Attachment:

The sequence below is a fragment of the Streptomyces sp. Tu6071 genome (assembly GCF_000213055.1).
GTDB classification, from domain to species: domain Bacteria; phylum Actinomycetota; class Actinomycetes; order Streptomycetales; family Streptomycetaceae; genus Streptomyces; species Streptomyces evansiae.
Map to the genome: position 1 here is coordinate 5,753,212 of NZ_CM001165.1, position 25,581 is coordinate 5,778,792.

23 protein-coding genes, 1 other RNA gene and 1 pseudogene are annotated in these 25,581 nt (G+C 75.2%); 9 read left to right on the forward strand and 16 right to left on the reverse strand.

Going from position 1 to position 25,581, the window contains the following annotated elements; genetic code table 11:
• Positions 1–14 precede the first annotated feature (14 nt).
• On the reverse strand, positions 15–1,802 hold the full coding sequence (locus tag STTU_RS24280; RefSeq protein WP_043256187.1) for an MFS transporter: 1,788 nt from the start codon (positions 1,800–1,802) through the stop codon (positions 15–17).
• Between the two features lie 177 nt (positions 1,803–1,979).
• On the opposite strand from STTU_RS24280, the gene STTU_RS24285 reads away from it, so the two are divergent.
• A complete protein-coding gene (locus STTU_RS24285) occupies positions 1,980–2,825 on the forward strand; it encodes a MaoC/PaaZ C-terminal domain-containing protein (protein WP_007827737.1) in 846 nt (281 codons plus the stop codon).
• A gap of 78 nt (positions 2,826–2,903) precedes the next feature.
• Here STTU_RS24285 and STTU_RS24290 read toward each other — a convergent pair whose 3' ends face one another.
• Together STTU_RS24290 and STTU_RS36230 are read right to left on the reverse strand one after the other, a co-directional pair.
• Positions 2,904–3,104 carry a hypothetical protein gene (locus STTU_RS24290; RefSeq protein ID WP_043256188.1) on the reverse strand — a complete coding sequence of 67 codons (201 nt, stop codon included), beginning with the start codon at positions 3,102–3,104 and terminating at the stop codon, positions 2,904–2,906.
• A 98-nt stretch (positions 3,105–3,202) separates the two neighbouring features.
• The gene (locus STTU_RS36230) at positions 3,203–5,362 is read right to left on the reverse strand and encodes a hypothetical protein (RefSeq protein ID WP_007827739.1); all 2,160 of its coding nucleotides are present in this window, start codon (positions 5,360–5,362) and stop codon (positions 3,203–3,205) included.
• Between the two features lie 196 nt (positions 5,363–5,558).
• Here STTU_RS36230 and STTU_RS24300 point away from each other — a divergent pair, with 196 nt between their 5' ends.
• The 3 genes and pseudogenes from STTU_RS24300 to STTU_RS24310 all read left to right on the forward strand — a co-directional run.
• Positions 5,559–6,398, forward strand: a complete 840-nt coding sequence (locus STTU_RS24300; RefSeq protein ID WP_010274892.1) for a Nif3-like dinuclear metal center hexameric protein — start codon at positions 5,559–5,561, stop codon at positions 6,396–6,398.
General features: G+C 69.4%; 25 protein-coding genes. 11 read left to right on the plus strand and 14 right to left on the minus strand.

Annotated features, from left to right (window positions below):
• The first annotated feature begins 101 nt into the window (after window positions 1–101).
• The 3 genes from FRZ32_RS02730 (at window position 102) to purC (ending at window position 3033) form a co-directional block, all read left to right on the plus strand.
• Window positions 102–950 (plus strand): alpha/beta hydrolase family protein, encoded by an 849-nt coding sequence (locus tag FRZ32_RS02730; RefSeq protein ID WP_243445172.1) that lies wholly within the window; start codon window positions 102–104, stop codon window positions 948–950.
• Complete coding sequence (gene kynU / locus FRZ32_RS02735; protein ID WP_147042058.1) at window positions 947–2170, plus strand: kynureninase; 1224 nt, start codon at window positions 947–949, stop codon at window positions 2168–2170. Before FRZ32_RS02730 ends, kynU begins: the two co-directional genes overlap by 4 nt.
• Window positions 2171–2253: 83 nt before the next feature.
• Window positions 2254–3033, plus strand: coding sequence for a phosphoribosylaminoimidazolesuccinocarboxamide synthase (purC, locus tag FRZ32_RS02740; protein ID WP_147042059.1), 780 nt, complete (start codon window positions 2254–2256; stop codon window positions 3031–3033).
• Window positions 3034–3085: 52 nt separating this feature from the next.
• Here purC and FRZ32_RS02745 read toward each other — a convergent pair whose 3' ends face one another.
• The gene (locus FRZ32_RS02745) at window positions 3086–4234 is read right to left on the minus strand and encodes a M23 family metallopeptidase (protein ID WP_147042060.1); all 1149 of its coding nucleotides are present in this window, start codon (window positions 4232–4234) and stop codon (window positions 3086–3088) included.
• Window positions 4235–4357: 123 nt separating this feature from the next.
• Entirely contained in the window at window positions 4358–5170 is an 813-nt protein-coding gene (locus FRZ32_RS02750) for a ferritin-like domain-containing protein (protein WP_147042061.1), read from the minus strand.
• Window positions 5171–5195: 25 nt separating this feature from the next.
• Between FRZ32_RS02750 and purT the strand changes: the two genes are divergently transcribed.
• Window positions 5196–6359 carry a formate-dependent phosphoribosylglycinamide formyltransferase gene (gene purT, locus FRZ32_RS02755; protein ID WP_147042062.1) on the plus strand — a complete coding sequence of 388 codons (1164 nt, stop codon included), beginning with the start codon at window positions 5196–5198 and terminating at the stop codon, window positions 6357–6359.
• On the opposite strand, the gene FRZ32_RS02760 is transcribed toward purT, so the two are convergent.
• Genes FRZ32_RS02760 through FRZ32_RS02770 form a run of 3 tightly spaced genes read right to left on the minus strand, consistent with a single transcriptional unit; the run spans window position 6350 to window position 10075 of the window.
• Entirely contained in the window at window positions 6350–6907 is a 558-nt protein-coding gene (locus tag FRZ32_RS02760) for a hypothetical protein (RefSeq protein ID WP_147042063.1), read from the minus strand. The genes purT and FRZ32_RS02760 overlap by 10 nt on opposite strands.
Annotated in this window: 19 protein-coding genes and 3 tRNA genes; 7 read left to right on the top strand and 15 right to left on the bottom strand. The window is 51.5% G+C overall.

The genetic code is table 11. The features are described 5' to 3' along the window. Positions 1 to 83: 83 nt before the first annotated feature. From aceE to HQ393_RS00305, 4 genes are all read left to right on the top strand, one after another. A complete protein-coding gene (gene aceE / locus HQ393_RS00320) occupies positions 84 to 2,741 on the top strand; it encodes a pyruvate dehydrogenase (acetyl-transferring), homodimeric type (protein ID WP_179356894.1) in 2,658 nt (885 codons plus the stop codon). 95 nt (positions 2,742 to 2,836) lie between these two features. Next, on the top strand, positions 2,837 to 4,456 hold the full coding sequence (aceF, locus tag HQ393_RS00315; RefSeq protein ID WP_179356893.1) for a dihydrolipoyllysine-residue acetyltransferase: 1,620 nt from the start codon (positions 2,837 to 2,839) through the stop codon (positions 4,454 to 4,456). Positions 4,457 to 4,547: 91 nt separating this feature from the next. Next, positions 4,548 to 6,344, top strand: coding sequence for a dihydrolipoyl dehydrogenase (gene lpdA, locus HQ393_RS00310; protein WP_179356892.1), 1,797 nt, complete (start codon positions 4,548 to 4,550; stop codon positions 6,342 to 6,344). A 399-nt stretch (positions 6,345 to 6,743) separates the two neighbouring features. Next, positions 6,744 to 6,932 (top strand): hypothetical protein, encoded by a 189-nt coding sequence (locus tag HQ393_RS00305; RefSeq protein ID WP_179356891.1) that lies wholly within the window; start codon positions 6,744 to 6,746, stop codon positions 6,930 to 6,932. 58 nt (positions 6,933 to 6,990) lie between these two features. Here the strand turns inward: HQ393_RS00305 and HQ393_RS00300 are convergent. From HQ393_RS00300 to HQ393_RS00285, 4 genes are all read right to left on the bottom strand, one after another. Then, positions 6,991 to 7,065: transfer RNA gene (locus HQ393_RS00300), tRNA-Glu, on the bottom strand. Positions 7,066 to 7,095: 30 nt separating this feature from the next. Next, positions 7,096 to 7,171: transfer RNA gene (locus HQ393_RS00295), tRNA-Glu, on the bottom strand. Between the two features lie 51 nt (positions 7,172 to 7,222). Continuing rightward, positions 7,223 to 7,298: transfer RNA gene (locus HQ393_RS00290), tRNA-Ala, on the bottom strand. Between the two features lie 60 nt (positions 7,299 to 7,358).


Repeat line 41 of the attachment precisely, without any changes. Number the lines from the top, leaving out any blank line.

The genetic code is table 11. The features are described 5' to 3' along the window. Positions 1 to 83: 83 nt before the first annotated feature. From aceE to HQ393_RS00305, 4 genes are all read left to right on the top strand, one after another. A complete protein-coding gene (gene aceE / locus HQ393_RS00320) occupies positions 84 to 2,741 on the top strand; it encodes a pyruvate dehydrogenase (acetyl-transferring), homodimeric type (protein ID WP_179356894.1) in 2,658 nt (885 codons plus the stop codon). 95 nt (positions 2,742 to 2,836) lie between these two features. Next, on the top strand, positions 2,837 to 4,456 hold the full coding sequence (aceF, locus tag HQ393_RS00315; RefSeq protein ID WP_179356893.1) for a dihydrolipoyllysine-residue acetyltransferase: 1,620 nt from the start codon (positions 2,837 to 2,839) through the stop codon (positions 4,454 to 4,456). Positions 4,457 to 4,547: 91 nt separating this feature from the next. Next, positions 4,548 to 6,344, top strand: coding sequence for a dihydrolipoyl dehydrogenase (gene lpdA, locus HQ393_RS00310; protein WP_179356892.1), 1,797 nt, complete (start codon positions 4,548 to 4,550; stop codon positions 6,342 to 6,344). A 399-nt stretch (positions 6,345 to 6,743) separates the two neighbouring features. Next, positions 6,744 to 6,932 (top strand): hypothetical protein, encoded by a 189-nt coding sequence (locus tag HQ393_RS00305; RefSeq protein ID WP_179356891.1) that lies wholly within the window; start codon positions 6,744 to 6,746, stop codon positions 6,930 to 6,932. 58 nt (positions 6,933 to 6,990) lie between these two features. Here the strand turns inward: HQ393_RS00305 and HQ393_RS00300 are convergent. From HQ393_RS00300 to HQ393_RS00285, 4 genes are all read right to left on the bottom strand, one after another. Then, positions 6,991 to 7,065: transfer RNA gene (locus HQ393_RS00300), tRNA-Glu, on the bottom strand. Positions 7,066 to 7,095: 30 nt separating this feature from the next. Next, positions 7,096 to 7,171: transfer RNA gene (locus HQ393_RS00295), tRNA-Glu, on the bottom strand. Between the two features lie 51 nt (positions 7,172 to 7,222). Continuing rightward, positions 7,223 to 7,298: transfer RNA gene (locus HQ393_RS00290), tRNA-Ala, on the bottom strand. Between the two features lie 60 nt (positions 7,299 to 7,358).